Sa Moeun contended that her "cruel" Malaysian boss didn't respect Cambodian

labor laws, and so he and CLS were the ones not fulfilling their contract: "The

law is good," she said, "but when I go [to work in Malaysia], the work

is different from the law. The law of Cambodia says in 24 hours I only have to work

8 hours and the rest of the time is mine, but the Malaysian asked me to work for

almost 24 hours every day."

She said she should only have had to work six days a week but her employer told her

if she did not work on the seventh day her pay would be docked $50.

Last month, 25-year-old Chhieu Vin returned to Cambodia. She had expected to work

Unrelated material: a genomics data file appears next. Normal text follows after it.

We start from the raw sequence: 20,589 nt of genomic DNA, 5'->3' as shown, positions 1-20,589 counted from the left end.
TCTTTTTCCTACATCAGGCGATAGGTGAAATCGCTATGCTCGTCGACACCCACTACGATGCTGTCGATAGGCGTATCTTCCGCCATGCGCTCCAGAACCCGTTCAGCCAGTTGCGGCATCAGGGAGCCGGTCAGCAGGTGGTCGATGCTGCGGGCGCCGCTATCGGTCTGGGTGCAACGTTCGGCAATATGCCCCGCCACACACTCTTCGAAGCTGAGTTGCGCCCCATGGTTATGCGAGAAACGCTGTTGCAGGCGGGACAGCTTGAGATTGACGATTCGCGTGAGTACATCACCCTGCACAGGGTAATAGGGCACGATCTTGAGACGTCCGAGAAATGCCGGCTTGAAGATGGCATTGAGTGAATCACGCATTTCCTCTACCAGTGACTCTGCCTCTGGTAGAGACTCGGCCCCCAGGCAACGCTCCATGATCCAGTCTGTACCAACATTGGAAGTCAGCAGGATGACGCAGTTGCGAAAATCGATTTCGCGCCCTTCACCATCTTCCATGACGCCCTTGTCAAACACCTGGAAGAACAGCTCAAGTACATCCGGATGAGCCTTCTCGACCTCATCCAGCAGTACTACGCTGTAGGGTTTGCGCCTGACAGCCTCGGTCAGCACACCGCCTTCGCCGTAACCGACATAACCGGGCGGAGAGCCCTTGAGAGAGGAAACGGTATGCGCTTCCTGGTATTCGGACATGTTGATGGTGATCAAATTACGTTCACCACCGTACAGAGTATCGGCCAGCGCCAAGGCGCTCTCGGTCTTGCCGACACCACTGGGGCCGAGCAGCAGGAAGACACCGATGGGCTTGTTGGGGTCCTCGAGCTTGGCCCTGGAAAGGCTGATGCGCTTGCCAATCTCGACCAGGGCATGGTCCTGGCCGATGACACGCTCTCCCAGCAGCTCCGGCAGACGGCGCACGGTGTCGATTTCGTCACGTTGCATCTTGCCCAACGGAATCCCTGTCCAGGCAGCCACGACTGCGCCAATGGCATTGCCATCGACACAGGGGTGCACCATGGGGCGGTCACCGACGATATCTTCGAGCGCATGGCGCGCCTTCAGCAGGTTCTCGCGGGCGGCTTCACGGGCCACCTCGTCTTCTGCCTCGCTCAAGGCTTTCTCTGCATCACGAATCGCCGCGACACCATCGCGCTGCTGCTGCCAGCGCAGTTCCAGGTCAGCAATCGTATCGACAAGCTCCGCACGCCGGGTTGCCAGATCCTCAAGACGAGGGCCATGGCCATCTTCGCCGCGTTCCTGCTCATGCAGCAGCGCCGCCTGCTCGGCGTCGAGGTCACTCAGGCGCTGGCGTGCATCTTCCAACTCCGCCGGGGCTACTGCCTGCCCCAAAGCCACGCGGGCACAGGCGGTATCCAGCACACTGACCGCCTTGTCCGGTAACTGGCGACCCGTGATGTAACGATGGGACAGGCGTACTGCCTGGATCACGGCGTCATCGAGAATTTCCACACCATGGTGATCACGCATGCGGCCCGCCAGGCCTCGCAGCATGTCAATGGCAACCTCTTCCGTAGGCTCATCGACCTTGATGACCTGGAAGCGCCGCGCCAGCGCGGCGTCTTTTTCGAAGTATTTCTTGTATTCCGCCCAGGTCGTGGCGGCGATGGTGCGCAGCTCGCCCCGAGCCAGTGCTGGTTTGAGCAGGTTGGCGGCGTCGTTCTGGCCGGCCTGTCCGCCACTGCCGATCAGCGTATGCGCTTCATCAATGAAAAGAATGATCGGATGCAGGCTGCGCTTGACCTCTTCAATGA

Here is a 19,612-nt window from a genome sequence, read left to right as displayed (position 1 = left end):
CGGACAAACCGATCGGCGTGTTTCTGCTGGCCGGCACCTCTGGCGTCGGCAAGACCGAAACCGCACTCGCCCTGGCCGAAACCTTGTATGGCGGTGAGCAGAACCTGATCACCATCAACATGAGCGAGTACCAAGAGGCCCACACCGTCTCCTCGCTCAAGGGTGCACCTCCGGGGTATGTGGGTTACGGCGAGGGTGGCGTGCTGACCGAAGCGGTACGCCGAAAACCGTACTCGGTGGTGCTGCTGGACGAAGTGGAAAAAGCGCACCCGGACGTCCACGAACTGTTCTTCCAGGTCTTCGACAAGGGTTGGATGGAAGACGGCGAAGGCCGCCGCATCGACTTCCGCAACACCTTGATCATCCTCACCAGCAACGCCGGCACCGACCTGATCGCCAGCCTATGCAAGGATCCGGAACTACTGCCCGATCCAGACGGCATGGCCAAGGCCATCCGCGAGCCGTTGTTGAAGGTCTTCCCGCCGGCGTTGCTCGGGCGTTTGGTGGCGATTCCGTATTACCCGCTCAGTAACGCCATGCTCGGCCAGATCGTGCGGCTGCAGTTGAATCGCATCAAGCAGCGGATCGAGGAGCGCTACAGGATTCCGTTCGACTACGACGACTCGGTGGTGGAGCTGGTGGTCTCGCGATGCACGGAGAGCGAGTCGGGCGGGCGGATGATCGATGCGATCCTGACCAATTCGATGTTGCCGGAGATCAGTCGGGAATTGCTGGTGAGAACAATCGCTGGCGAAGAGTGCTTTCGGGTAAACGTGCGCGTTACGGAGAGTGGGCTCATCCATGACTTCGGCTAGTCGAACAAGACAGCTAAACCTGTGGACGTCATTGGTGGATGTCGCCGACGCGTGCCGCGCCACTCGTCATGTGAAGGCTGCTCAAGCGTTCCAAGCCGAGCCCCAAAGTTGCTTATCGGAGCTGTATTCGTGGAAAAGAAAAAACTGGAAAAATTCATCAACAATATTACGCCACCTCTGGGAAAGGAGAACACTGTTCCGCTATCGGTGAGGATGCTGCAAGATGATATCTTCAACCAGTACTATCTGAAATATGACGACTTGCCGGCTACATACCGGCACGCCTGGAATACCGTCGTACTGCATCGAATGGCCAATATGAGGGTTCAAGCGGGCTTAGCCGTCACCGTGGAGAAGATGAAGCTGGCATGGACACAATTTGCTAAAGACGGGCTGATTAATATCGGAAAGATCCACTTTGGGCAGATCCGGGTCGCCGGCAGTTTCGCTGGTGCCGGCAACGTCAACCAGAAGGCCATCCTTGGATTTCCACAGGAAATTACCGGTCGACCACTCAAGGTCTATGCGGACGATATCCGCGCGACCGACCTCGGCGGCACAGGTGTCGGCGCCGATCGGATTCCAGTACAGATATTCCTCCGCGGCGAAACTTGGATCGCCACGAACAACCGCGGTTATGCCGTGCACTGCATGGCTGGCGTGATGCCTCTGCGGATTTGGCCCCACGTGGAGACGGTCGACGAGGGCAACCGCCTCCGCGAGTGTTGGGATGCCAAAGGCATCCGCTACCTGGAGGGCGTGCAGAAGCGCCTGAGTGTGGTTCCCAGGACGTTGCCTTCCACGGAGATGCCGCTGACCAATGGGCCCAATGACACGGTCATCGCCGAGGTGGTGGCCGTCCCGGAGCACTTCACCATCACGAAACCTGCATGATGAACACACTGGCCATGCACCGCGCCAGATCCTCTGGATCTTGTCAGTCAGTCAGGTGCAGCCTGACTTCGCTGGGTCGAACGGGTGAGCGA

as a housemaid but instead found herself working at a restaurant near Kuala Lumpur

along with Malaysian and Filipino co-workers. She worked there for three months and

was paid about $100.

Other CLS housemaids said Vin's boss, the owner of the restaurant, was mean and cruel

and forced her to work from dawn until midnight every day of the week. Vin would

have been happy to continue working in Malaysia, she said, but only if she was given

a different job. She said she was well liked at work, though admitted that her difficulties

with English were a problem.

CLS Managing Director Meidine Natchear, who also owns the company, suggested that

the housemaids' stories were unappreciative whining and complaining, and that the

maids didn't understand how good they had it.